The group building the Giant Magellan Telescope in Chile has secured a $US205 ($285) million investment that will help push construction of the massive instrument over the finish line. The money will go toward the facility that will house the telescope at the Las Campanas Observatory high in Chile’s Atacama Desert.
When the telescope is complete, it will be 25.30 m across and will have 10 times the light collecting area and four times the spatial resolution of the Webb Space Telescope, according to a release from the Giant Magellan Telescope Organisation. (For comparison, the Webb telescope is about 6.40 m in diameter). The Atacama Desert is a popular place for ground-based observatories because of its remoteness, altitude, and clear skies.
According to GMTO, the Magellan telescope will scrutinize exoplanet atmospheres and early galaxies and will probe the nature and roles of dark matter and dark energy in the history of the universe. The new $US205 ($285) million investment comes from the international consortium of institutions that are backing the project, a group that includes Harvard University, Arizona State University, Korea Astronomy and Space Science Institute, the Smithsonian Institution, and the São Paulo Research Foundation.
Part of the Giant Magellan Telescope’s innovation is the use of adaptive optics, for which it will need adaptive secondary mirrors. Adaptive optics is a technology that mitigates the effects of fluctuations in the atmosphere (the same fluctuations that cause stars to twinkle from the perspective of ground-based observers).
“The idea of the adaptive optics is that you use a deformable mirror that can literally wiggle,” said Rebecca Bernstein, an astronomer at the Carnegie Institution for Science and a project scientist on the Giant Magellan Telescope, told Gizmodo in June. “You can deform that mirror to allow the light that’s reflected from it to be free of the aberrations that are caused by the atmosphere.”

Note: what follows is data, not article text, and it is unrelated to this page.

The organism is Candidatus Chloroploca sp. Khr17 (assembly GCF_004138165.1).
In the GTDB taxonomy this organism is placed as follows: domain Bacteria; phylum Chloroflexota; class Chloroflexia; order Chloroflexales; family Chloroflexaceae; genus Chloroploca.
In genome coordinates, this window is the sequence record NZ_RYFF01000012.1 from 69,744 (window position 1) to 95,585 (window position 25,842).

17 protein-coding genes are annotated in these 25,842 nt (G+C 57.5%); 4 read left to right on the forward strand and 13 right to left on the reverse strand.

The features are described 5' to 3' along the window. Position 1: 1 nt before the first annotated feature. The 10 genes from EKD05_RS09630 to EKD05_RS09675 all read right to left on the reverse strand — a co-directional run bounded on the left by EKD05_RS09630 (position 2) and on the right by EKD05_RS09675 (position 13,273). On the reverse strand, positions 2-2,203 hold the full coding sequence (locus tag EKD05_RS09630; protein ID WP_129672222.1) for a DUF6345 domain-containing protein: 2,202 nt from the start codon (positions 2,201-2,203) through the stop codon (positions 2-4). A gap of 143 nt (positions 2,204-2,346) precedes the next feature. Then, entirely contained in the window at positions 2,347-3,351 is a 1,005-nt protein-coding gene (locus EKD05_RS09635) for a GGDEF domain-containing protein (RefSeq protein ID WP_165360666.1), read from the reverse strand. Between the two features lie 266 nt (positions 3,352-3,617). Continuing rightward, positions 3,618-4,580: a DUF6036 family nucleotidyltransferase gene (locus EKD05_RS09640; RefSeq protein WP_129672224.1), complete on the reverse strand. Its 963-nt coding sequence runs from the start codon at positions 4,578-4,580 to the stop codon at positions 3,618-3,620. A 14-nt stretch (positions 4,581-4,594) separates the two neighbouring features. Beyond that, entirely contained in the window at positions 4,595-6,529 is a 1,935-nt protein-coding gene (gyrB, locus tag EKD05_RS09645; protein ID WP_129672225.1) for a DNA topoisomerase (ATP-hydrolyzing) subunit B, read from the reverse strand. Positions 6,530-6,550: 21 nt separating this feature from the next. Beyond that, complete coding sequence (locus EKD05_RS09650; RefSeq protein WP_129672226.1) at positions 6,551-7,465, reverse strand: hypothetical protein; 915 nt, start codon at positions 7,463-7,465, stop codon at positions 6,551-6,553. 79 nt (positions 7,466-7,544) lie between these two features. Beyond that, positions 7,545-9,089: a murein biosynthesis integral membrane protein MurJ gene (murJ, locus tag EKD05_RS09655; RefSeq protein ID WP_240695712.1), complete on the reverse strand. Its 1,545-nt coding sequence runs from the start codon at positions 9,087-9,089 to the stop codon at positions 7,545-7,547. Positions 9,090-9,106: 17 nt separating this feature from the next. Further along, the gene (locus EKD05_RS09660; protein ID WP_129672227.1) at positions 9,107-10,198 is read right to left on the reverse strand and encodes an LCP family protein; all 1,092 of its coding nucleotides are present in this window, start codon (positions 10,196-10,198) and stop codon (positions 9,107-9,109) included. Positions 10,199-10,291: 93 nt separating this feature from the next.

“That lets us get to essentially perfect, untwinkling light…very close to what you get from when you’re above the atmosphere,” Bernstein added.
With its adaptive optics system, Magellan will effectively correct for atmospheric aberrations in real time as it observes the cosmos.
The telescope’s first light is anticipated by the end of the decade. Currently, six of the telescope’s seven primary mirrors have been cast. The 40,000-square-foot facility needed to build the telescope’s housing structure is complete. Magellan’s first adaptive secondary mirror is underway in Europe.
In tandem with the Webb Space Telescope (and potentially some other telescopes, should they secure the necessary funding to become realities), the Magellan telescope will help astronomers, astrophysicists, and planetary scientists see the universe in much sharper relief than was possible with previous generations of telescopes.